I think the easiest way to try to estimate what is going to happen over the next few months is to try to put yourself in the position of the most powerful actor in the unfolding drama: Abu Dhabi. So it is probably clear to the powers that be in Abu Dhabi that Dubai World is largely insolvent. At the very least Nakheel and Limitless are almost certainly insolvent, and Istithmar probably has negligible positive equity if it were to be liquidated. So whether the value of the Free Zones and DPW is larger than the balance sheet hole in Nakheel (also doubtful) will determine whether there will be much left to pay the creditors of the parent company. It is also possible that Nakheel is seeking information about its bond holders to try to discover whether or not it is likely to be able to secure approval for a securities swap. If enough vulture funds have bought the Sukuk to block a restructuring and force a default in what I think is a vain hope that Abu Dhabi will rescue it again, then they won't even be able to effect the swap. I think it is increasingly likely that the restructuring, if it occurs, is likely to be highly coercive to the creditors and that an outright liquidation is growning more likely.

As far as the foreign creditors are concerned I’m pretty sure no one in the UAE will care very much. Dubai is going to be shut out of international capital markets for some time if only because it’s credibility has been obliterated. Abu Dhabi will still have access but not require it because of its capacity to fund itself. The trouble is that a coercive restructuring of Dubai World has a very good chance of touching off a banking crisis inside the UAE. This is because the balance sheets of ADCB and Emirates NBD will be severely damaged and they may be forced to raise capital. Let’s assume that happens. What will be the next move.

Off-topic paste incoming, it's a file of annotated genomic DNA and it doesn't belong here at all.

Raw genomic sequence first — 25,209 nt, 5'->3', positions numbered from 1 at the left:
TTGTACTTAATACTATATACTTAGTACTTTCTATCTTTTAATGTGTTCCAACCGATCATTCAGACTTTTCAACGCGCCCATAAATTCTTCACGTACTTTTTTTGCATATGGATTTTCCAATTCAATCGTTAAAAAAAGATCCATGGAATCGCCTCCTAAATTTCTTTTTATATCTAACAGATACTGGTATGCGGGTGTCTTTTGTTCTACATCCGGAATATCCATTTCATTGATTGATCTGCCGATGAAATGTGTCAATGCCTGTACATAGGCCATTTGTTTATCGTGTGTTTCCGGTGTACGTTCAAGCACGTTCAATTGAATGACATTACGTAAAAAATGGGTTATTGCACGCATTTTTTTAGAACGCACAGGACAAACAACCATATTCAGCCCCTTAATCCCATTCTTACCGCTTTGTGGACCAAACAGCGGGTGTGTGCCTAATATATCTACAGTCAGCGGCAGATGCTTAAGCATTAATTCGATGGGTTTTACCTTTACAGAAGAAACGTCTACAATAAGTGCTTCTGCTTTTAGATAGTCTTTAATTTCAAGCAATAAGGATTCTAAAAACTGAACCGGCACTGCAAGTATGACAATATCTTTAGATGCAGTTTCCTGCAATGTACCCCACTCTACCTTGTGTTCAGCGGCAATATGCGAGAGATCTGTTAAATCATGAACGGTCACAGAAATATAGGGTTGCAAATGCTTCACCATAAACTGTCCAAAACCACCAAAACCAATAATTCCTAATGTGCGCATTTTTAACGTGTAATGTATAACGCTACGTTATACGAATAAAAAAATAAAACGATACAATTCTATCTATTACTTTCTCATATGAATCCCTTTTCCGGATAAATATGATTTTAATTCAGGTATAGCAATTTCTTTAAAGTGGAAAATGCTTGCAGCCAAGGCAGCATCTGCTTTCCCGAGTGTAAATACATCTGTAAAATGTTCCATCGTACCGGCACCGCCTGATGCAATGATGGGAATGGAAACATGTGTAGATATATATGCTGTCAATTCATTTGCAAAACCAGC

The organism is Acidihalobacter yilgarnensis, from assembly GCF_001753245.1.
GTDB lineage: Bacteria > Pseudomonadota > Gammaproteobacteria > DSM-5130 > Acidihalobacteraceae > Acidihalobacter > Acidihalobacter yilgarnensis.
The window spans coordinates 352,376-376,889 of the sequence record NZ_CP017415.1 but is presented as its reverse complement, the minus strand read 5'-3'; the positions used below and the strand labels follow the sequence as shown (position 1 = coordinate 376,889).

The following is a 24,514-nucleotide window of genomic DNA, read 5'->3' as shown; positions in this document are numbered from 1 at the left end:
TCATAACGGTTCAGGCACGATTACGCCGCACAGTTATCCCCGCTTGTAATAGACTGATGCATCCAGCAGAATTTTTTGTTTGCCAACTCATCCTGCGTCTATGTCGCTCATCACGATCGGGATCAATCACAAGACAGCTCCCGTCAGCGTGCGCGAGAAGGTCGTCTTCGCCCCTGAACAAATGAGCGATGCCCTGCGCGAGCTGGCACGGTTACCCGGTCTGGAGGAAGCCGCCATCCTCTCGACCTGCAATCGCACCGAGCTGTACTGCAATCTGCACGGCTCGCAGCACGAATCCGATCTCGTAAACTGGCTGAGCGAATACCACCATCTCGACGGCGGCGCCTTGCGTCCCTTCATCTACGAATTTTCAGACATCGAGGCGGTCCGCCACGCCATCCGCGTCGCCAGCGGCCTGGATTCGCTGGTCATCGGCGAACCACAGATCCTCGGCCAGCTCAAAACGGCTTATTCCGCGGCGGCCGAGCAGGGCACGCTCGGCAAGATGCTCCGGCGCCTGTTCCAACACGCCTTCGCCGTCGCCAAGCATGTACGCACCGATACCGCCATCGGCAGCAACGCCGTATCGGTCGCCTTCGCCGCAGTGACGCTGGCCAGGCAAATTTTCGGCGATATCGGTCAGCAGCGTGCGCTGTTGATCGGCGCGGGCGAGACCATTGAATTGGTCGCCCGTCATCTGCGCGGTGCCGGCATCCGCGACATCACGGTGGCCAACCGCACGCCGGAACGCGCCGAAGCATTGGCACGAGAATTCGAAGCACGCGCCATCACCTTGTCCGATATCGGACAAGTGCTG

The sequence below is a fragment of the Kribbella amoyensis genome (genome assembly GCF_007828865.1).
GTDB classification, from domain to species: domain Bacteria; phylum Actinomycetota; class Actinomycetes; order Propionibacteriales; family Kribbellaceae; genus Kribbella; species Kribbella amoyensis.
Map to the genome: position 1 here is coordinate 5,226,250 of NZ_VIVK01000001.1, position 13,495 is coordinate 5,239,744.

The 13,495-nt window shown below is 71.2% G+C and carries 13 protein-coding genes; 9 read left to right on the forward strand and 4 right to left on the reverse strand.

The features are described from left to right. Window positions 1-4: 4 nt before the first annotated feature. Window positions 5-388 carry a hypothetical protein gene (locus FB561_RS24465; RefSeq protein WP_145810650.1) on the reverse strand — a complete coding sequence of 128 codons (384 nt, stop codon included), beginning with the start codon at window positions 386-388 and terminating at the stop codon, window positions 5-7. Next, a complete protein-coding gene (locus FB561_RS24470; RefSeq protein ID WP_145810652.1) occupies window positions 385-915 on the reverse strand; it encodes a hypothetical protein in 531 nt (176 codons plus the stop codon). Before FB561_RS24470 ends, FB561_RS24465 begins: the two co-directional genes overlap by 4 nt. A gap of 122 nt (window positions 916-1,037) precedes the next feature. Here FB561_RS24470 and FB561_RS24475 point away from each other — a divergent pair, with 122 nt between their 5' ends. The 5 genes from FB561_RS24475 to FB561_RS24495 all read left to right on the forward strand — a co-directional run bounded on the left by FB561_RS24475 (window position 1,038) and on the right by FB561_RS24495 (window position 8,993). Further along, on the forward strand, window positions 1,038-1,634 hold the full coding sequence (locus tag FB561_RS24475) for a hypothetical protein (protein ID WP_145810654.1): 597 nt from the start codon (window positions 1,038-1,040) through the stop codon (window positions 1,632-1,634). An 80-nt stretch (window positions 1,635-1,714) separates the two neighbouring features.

Well, I don’t think that ADCB will have difficulty raising capital or receiving support from the Central Bank given the influence of Abu Dhabi on that institution. What about Emirates NBD? Well, remember Emirates NBD is the largest bank in Dubai and was created in a forced merger between Emirates Bank and the National Bank of Dubai. I remember laughing as I read about it when it was announced because there were no merger terms announced at the time, it was just announced that they were merging. It was clear that Sheikh Mohammed had decided that Dubai needed a banking champion and to create the largest bank he could be compelled the merger between the two largest banks. The CEOs knowing they had to do what the Sheikh told them but not knowing how to go about it simply announced the merger but no terms.

Fast forward to today. The Dubai World crisis is presenting Abu Dhabi with yet another opportunity to strip Dubai of more assets. If you think about if the Sukuk holders force a default, the liquidation of Nakheel would be a bonanza for Abu Dhabi based investors. While any international investor can buy the bonds of Nakheel only GCC nationals can buy the real estate behind them. So in a liquidation sale cash rich GCC nationals (read Abu Dhabi nationals as opposed to Dubai nationals) will be able to scoop real estate from panicked Sukuk holders. I’ll bet you a dollar that when the Dubai World restructuring is announced ADCB and Emirates NBD will both be forced to raise capital. ADCB will receive a combination of aid from ADIA or Aabar and the Central Bank. Emirates NBD on the other hand will be forced to merge FDIC style with a stronger institution based in Abu Dhabi. First Arabtec, then Emirates NBD. Who knows what’s after that?

2 comments:

Anonymous said...

"Who knows what after that"

The big man knows and he is eying Emirates Airlines

Anonymous said...

Good call Ken.

Check out the article in today's business section of the Gulf News

"Emirates NBD aims for 10 per cent rise in deposits"
http://gulfnews.com/business/banking/emirates-nbd-aims-for-10-per-cent-rise-in-deposits-1.593934

Love the blog, keep it up! I check for updates every day.